Brian Mavis:  Nationally, there are over 400,000 kids in foster care today. And a way to think about that group of over 400,000, is to then put them into two different groups. There’s a group of those kids about three-quarters of them, who are on a path towards reunification with their family and their parents. Then a quarter of those kids, so just roughly over 100,000, right now, they’re on a different path towards needing to find a new forever family. 

We work with both sets of kids because both groups, there is a deficit of families, a big one, between families who are willing to what we call, for now, families that will say we’re here for you, for now, to take care of you until your biological family can. And then forever families, the ones that will say, will be your new forever family. So we work on both sets.

Charity Matters: What was the moment you knew you needed to act and start America’s Kids Belong?

Brian Mavis:  This story starts in my wife’s heart and began early for her as a teenager. She was living in Southern California, had gone on a high school missions trip with her church into Mexico, and they worked in an orphanage. While she was there, she said, she heard God tell her this three-word sentence. Care for orphans. She knew she knew as a teenager, her calling on her life.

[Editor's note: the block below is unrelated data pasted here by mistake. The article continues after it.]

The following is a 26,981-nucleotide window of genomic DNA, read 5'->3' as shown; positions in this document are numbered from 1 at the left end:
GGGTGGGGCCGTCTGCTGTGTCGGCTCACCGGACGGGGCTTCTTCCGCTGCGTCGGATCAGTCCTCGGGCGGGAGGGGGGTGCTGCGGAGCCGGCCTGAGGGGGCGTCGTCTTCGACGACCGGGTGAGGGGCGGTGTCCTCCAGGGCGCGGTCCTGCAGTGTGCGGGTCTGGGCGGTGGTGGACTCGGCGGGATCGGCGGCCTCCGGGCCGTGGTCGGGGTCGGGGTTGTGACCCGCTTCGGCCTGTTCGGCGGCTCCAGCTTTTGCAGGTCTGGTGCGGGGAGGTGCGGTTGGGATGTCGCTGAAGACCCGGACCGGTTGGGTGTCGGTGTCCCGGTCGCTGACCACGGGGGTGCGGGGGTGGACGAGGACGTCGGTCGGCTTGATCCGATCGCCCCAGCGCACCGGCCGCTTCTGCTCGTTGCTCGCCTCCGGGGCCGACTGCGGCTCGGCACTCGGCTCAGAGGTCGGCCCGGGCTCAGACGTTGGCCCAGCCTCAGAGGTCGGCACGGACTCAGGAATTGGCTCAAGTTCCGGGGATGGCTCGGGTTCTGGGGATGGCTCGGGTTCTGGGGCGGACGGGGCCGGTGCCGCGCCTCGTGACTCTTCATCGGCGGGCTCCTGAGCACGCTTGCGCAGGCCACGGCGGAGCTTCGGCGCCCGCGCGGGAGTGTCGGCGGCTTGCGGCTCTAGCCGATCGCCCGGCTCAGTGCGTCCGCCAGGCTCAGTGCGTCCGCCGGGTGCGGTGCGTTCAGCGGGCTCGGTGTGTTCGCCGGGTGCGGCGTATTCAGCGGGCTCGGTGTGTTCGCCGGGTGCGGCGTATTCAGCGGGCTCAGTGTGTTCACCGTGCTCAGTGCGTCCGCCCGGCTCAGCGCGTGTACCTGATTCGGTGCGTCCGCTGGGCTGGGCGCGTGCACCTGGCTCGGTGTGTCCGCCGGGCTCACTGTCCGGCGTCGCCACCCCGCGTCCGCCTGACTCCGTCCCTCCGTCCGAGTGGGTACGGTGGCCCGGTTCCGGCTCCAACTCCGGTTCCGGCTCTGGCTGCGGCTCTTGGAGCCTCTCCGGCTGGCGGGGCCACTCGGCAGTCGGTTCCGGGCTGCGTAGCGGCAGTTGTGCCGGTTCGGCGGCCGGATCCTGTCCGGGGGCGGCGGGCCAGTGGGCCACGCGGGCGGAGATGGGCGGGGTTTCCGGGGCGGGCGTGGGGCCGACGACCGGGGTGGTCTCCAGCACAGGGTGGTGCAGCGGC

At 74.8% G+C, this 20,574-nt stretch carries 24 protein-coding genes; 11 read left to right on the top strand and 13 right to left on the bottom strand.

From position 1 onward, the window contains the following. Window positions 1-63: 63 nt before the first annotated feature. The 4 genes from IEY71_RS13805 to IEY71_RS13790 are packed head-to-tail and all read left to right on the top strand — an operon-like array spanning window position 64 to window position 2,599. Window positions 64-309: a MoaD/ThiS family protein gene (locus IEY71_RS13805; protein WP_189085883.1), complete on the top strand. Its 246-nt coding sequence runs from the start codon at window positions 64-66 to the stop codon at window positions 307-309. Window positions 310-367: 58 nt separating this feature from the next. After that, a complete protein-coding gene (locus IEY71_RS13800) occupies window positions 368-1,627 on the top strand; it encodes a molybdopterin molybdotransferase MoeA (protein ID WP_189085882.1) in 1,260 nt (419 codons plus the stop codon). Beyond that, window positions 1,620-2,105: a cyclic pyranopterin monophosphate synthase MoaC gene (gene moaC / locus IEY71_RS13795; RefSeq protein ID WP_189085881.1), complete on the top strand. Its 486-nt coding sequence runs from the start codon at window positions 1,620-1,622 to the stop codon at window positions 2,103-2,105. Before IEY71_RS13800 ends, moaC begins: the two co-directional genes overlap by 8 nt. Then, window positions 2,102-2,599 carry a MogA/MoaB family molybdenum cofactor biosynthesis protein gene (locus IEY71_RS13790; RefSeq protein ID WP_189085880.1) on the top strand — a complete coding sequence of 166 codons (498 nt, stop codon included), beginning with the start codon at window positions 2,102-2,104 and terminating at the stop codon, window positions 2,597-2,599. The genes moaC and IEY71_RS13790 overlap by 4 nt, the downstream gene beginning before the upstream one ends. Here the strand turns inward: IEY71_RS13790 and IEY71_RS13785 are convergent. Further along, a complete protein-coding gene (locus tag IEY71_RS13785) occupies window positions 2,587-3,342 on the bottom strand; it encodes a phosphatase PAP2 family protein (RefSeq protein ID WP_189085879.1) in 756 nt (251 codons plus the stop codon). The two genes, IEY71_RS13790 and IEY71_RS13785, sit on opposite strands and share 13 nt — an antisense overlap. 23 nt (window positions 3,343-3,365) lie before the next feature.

In 2005, Julie said, “I want to be a foster mom.” So we go to the orientation and so you’re learning about trauma and all that kind of thing.  One of the first things they let you know, is who are these kids? Why are they in foster care? Right? And so, right off the bat, they say, there’s a myth that these kids are in foster care because of what they’ve done.  And that’s a myth because what actually has happened is something has been done to them. 

Brian, his wife Julie, their two daughters, and their first foster child.